Sometime between the death of Princess Diana and the rise of Paris Hilton, the role of the paparazzi in mainstream American consciousness was elevated to the stature of battlefield reportage. Take any random video posted on TMZ.com – the kind featuring boldfaces avoiding swarms of eager photographers – and you’ll see the remarkable desperation involved in attempts to attain closeness with the celebrity realm. The paparazzo’s struggles, a combination of invasiveness and superficial affability (“We love you, Britney! Right here, Britney!”), are nearly as fascinating objects of study as the celebrities themselves. That’s the analytical engine of Delirious, Tom DiCillo’s quirky study of lonely photographer Les (Steve Buscemi), obsessed with stalking fame but unable to confront the personalities behind the lucrative mythology. The movie is a confusion of sensibilities: It views successful members of the entertainment industry as noble artisans solely intent on furthering their crafts, while the masses drool over celebrity talents and the dreamy luxury of their ubiquitous lifestyles. Sympathies for the little man are trumped by a tabloid mentality.
DiCillo’s first feature in five years, Delirious was the other movie at Sundance this past January starring Buscemi as a shifty entertainment journalist. The dominant one, a remake of the late Dutch filmmaker Theo Van Gogh’s Interview (which Buscemi wrote and directed; reviewed in our Aug. 16, 2007, issue), is superior in terms of context and credibility. He plays a despondent reporter unsatisfied with the celebrity beat and resigned to exploiting gossip tidbits from an actress’ personal life in order to keep his meager career above water. In Delirious, his character can barely float; he’s a freelance photographer stuck in the aimless routine of red-carpet circuses, crowd-surfing for fleeting shots of stardom to turn a profit.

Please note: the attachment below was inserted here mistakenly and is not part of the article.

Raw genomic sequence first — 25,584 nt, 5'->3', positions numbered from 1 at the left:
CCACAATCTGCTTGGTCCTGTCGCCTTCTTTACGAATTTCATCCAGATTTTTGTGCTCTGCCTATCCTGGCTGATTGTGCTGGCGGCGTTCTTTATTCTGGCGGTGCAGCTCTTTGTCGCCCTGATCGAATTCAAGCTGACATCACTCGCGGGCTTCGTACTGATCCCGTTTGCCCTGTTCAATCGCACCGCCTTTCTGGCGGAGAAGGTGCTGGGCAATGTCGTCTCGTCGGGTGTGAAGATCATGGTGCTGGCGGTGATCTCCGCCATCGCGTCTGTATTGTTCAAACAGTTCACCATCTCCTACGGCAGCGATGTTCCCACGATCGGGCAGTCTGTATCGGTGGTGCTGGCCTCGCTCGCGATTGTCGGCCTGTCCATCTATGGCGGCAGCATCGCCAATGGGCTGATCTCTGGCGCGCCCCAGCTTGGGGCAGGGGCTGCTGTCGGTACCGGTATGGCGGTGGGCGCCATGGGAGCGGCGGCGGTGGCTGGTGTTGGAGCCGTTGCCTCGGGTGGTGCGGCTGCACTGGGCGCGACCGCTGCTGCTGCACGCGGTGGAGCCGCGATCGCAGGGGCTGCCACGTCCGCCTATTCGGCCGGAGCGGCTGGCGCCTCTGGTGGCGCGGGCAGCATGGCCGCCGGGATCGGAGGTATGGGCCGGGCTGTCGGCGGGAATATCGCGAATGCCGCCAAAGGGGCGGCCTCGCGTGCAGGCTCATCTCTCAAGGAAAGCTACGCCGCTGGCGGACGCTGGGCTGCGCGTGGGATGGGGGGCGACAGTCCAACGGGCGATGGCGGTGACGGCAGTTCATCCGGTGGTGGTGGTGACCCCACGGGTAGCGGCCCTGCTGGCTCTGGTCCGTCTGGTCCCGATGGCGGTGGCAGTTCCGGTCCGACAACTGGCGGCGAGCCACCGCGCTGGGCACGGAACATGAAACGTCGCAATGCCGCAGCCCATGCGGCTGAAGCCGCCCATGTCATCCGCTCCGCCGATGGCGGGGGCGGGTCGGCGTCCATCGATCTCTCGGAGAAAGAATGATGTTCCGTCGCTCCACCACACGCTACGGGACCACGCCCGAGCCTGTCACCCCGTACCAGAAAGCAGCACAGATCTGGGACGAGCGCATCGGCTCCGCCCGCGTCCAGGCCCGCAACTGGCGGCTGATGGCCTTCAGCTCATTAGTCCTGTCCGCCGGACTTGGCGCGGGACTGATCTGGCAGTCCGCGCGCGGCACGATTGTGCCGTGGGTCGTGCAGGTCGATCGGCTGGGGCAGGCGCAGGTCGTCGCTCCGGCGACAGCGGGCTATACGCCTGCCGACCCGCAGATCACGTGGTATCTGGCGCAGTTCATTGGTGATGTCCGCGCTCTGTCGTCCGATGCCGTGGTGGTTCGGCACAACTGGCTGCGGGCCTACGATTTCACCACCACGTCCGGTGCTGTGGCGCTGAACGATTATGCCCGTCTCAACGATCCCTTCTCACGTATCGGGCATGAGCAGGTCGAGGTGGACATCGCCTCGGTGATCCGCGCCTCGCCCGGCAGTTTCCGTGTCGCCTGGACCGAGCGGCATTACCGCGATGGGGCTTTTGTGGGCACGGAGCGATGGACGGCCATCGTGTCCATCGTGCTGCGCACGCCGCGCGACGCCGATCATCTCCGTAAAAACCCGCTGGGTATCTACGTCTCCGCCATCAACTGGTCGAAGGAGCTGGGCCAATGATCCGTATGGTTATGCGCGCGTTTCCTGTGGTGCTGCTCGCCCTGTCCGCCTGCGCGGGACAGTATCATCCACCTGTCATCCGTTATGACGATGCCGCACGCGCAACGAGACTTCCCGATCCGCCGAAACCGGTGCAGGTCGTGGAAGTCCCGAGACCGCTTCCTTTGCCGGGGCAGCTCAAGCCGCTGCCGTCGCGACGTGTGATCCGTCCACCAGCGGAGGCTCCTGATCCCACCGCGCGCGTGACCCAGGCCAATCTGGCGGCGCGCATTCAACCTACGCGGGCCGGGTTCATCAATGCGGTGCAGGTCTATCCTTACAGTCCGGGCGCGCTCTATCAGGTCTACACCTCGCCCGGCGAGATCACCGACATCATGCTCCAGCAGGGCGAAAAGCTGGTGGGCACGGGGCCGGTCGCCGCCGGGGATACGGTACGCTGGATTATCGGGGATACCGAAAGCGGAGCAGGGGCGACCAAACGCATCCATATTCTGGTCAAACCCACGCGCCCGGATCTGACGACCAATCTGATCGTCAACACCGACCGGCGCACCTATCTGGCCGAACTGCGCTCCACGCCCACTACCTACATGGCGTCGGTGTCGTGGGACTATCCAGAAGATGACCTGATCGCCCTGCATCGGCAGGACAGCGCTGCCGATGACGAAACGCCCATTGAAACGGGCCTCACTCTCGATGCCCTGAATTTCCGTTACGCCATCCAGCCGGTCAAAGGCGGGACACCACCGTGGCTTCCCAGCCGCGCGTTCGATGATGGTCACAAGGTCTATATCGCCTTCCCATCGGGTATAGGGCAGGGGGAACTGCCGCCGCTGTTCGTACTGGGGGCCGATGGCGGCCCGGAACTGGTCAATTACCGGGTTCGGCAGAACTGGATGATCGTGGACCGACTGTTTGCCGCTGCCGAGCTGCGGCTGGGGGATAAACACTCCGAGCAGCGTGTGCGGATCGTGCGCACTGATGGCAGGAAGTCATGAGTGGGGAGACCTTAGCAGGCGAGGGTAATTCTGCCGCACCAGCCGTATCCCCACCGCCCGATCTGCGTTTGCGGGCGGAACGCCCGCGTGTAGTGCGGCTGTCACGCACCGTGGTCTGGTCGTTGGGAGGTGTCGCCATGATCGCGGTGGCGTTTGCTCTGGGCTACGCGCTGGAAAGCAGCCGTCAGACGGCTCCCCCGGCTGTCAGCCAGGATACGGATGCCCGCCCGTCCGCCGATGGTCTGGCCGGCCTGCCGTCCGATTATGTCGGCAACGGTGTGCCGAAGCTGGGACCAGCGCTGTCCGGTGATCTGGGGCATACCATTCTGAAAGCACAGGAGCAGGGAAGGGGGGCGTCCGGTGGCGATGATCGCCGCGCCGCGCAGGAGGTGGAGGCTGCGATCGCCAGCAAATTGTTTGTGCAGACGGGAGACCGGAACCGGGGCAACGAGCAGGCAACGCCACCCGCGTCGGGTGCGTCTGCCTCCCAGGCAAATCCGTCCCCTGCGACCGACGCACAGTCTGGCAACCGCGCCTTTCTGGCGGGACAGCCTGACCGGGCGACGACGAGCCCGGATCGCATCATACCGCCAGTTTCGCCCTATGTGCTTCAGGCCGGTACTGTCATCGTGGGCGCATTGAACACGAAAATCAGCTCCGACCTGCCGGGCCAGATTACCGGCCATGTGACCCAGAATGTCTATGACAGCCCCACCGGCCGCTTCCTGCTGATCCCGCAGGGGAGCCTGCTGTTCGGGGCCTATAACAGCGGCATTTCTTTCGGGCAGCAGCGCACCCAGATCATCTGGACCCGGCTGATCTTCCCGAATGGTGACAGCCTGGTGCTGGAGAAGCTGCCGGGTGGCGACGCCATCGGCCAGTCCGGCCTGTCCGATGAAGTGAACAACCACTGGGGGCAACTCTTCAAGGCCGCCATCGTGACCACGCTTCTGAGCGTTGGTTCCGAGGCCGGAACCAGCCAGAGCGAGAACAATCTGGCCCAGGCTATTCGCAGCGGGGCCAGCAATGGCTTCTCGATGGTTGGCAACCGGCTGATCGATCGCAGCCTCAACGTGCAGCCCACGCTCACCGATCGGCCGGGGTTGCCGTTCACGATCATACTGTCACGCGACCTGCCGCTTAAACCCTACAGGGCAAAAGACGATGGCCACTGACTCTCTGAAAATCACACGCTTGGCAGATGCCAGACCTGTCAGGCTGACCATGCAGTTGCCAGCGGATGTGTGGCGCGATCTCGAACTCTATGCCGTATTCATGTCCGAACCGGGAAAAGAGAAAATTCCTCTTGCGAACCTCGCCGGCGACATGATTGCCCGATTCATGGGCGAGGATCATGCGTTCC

Having established Les as a sleazy loser (the performer’s usual turf), DiCillo introduces a counterpoint: naive, homeless heartthrob Toby (Michael Pitt), whose immediate admiration for a perceived lavishness in Les’ work convinces him to embrace the photographer as a mentor – a role that Les is all too eager to play. Delirious pairs the two men together with Odd Couple chemistry, but the scenario is misleading. Once Toby learns that Les has little to offer beyond his own pathetic monetary obsessions, he ditches the paparazzi game to become a reality television star, pursuing a romantic interest in pop singer K’Harma (Alison Lohman), a relationship that Les hopes to exploit for some snapshots.
With this shifting of loyalties, Delirious justifies its title, but confuses its perspective. Fame takes the high ground – the successful entertainers live out their lives in creative bliss, while lower-class miscreants like Les scurry about like ants. If the sensationalism of tabloid journalism glosses over true capabilities, it still tends to highlight certain grimy truths about the base temptations that such lifestyles usually entail. But the celebs are sincerely dreamy in Delirious, and the finale has you rooting for the triumph of glamour over sincerity.
The defining moment, amusing in its way, arrives at the halfway point. Buscemi’s character encounters Elvis Costello at a party and, hilariously stammering, he locks up, unable to interact with the renowned musician except through the lens of his professional weapon. There’s an irony in this moment that undercuts the story’s moral thrust. If we’re to believe that the camera flattens the soul of its subjects, then Delirious itself – a creature of the camera, after all – is a victim of its own vitriol.